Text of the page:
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Subject: Re: Telephone Ring Suppressor
X-Newsreader: WinVN 0.99.12 (x86 32bit)
Date: Sun, 22 Sep 2002 13:41:02 GMT
NNTP-Posting-Date: Sun, 22 Sep 2002 09:41:02 EDT
Organization: Cox Communications
In article ,
> I built an anti-telemarketer system which did something
> similar... I disconnected the phone until my computer
> had identified the caller as "friend or foe"
Was that phone "ND" (normally disconnected)? Or did you
leave it connected for the first ring? Seems like you would
have to leave it connected so you could make outgoing calls.
> My 'personal' answering machine was on the same side of
> the relay as the phone I wanted to ring for a real phone
> call so either I would get it or my answering machine
> I did buy a cheapie answering machine for the
> telemarketers to listen to which was connected to the
> phone line when the relay was not activated... And on
> that one I recorded the three tone 'DISCONNECTED LINE'
> beeps. If they got through that, they got a fairly
> nasty message about how I know they are a telemarketer
> and this was all they'd EVER reach.... If they still
> wanted to leave a message, MAYBE it would be listened
> to. Someday.
You must have set your personal answering machine to two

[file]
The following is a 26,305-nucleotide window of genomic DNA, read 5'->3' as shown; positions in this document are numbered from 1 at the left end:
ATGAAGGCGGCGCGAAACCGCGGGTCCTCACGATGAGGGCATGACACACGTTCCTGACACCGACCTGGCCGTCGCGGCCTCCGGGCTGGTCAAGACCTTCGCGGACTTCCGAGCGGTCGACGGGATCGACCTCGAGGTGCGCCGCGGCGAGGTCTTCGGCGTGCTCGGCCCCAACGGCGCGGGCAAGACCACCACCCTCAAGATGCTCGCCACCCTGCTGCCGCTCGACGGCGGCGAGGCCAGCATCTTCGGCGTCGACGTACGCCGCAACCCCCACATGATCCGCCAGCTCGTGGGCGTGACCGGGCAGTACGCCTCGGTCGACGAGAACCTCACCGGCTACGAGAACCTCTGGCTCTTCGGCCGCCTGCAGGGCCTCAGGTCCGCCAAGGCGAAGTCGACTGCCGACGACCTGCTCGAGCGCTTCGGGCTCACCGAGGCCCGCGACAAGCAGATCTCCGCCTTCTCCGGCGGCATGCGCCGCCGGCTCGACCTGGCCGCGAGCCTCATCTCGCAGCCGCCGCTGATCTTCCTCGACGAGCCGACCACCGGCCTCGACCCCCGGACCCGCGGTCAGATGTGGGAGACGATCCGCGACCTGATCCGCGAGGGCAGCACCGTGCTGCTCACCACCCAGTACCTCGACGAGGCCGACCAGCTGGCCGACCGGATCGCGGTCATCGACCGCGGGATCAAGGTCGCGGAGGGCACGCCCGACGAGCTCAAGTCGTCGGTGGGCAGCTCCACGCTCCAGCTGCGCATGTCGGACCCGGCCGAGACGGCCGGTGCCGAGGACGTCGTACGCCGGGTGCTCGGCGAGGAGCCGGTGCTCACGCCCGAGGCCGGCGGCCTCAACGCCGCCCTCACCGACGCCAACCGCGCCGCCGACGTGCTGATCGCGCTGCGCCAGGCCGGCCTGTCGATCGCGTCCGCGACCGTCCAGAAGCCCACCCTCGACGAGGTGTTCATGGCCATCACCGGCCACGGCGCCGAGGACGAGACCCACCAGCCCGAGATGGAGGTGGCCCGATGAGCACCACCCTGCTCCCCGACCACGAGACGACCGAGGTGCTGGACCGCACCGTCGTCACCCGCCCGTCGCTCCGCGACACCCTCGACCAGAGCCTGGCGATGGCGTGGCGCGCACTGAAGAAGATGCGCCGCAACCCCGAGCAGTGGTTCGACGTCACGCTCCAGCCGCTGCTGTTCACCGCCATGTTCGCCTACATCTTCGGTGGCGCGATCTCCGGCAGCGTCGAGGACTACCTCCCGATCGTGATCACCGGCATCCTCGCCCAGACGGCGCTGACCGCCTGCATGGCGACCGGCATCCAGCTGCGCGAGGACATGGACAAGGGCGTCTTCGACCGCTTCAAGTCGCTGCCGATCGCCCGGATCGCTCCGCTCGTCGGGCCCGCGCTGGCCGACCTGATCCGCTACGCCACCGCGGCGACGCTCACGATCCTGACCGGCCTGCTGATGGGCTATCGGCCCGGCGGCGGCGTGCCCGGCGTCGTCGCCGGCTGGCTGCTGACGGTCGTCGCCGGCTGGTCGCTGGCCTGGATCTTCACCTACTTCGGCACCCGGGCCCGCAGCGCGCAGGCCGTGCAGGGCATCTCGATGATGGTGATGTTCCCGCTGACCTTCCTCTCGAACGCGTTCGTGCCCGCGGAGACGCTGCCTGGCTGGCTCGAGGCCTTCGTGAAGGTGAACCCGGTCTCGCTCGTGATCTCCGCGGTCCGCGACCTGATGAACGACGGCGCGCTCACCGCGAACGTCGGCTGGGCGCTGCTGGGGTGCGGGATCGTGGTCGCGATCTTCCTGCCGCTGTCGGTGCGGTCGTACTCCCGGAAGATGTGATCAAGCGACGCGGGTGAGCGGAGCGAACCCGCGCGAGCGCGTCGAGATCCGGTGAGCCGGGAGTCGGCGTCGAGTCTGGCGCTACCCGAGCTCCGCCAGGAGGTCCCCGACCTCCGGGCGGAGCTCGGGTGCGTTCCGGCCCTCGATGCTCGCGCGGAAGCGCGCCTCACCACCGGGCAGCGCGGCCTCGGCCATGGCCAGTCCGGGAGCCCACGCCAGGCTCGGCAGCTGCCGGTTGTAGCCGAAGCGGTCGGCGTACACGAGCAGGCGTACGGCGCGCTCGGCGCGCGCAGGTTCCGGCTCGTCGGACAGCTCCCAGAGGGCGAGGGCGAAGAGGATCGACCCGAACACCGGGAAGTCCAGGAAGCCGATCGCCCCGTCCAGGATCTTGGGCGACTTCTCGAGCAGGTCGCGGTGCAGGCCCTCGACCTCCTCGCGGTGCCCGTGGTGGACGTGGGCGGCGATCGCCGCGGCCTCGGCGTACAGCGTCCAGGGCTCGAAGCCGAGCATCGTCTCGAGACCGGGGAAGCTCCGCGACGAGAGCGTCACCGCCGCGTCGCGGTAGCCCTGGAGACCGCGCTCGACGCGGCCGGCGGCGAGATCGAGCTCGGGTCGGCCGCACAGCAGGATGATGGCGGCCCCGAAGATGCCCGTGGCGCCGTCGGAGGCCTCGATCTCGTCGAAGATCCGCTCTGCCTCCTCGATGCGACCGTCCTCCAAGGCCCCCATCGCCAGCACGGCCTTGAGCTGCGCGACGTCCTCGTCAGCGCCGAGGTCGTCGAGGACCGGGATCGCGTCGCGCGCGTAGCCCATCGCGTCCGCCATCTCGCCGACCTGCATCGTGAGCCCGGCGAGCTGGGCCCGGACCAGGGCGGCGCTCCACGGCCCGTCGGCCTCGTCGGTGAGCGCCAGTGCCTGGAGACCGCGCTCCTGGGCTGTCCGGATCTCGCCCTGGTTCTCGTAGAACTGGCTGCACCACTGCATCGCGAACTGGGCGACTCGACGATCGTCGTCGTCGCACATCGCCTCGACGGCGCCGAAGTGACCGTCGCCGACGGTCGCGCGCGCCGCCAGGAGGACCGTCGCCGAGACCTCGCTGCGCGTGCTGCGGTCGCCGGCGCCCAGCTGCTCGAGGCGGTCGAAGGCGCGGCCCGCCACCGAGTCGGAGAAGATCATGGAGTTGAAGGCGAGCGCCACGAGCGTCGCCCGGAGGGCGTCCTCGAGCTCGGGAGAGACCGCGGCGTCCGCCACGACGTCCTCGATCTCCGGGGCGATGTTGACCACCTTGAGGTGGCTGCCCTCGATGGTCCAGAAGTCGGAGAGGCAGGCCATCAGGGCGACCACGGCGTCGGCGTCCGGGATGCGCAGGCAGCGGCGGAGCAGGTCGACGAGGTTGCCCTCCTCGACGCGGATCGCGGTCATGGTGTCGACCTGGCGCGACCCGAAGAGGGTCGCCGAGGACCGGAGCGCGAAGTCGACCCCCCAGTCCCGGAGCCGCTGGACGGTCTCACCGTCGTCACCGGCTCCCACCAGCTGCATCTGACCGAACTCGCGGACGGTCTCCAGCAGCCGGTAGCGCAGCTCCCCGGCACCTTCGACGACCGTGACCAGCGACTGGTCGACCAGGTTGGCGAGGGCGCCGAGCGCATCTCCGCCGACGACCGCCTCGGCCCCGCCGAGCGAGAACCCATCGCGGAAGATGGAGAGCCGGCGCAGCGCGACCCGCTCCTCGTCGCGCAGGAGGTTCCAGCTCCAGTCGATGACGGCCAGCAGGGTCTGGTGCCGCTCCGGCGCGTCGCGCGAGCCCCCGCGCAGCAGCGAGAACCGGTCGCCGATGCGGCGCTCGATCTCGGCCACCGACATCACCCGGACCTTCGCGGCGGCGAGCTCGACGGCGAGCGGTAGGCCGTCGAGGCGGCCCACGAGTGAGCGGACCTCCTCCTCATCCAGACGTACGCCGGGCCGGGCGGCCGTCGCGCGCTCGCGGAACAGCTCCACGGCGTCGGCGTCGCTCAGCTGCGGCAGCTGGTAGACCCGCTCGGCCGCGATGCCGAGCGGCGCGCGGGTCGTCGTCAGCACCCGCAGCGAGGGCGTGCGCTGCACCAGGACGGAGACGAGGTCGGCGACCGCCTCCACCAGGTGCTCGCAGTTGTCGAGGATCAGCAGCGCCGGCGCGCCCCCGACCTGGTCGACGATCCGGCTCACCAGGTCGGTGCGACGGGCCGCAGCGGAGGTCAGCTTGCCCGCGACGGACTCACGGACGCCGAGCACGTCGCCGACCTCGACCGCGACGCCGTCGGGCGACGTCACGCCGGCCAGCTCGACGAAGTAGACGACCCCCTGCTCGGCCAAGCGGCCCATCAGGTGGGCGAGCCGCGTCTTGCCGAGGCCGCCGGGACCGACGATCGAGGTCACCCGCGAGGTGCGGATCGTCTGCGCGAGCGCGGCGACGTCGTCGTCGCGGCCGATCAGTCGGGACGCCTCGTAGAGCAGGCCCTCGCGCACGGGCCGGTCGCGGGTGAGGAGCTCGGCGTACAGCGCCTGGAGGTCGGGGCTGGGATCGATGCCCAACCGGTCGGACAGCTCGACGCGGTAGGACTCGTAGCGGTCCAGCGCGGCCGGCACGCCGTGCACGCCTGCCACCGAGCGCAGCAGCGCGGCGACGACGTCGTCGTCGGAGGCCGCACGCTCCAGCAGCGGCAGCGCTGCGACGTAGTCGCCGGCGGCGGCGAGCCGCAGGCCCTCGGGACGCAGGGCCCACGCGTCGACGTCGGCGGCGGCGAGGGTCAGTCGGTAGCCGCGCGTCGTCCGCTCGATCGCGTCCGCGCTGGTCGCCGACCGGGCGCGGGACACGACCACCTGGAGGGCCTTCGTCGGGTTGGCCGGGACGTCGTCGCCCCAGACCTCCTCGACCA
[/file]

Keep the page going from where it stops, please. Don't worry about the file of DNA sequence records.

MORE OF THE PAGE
rings so it would pick up before the telescum's answering
machine reached four rings. If they were both set to four
rings, wouldn't you have the dreaded answering machine
contention? Or am I wrong in assuming that your telescum
machine is always connected to the line?
> What I really want is a wall powered CID device that
> outputs RS232 which is actually a really simple device,
> but all I've seen in the stores just show an LCD
In the early days of CID, Bell South made a couple models of
CID boxes which had RS232 output in addition to the LCD
display, but they were pretty expensive. All you really
need is a Bell 202 demodulator. When I built my CID modem
(actually, it's just a 'dem) I used a Motorola CID chip
which did the demodulation. It's convenient that the CID
packet is sent at 1200 baud, with the normal start and
stop bits, so you can set the serial port on your computer
to a standard speed.
> I based the program on the assumption that a blocked
> number was almost certainly from a private party and
> hence more likely to be a call I'd want to get.
I found this to be just the opposite. But I hardly ever get
blocked calls anymore, even from telescum.
> These days I am using a telezapper, but they are
> starting to program around that gizmo and I may rebuild
> my old CID based system. I think I still have most of
> the parts....
You would think that the telescum would realize that someone
who installed a Telezapper probably wasn't a good prospect
for telemarketing sales, and would not waste their own time
and money trying to defeat it. You would think that,
wouldn't you? But no. It's as though they're on a mission
from God to interrupt your dinner.
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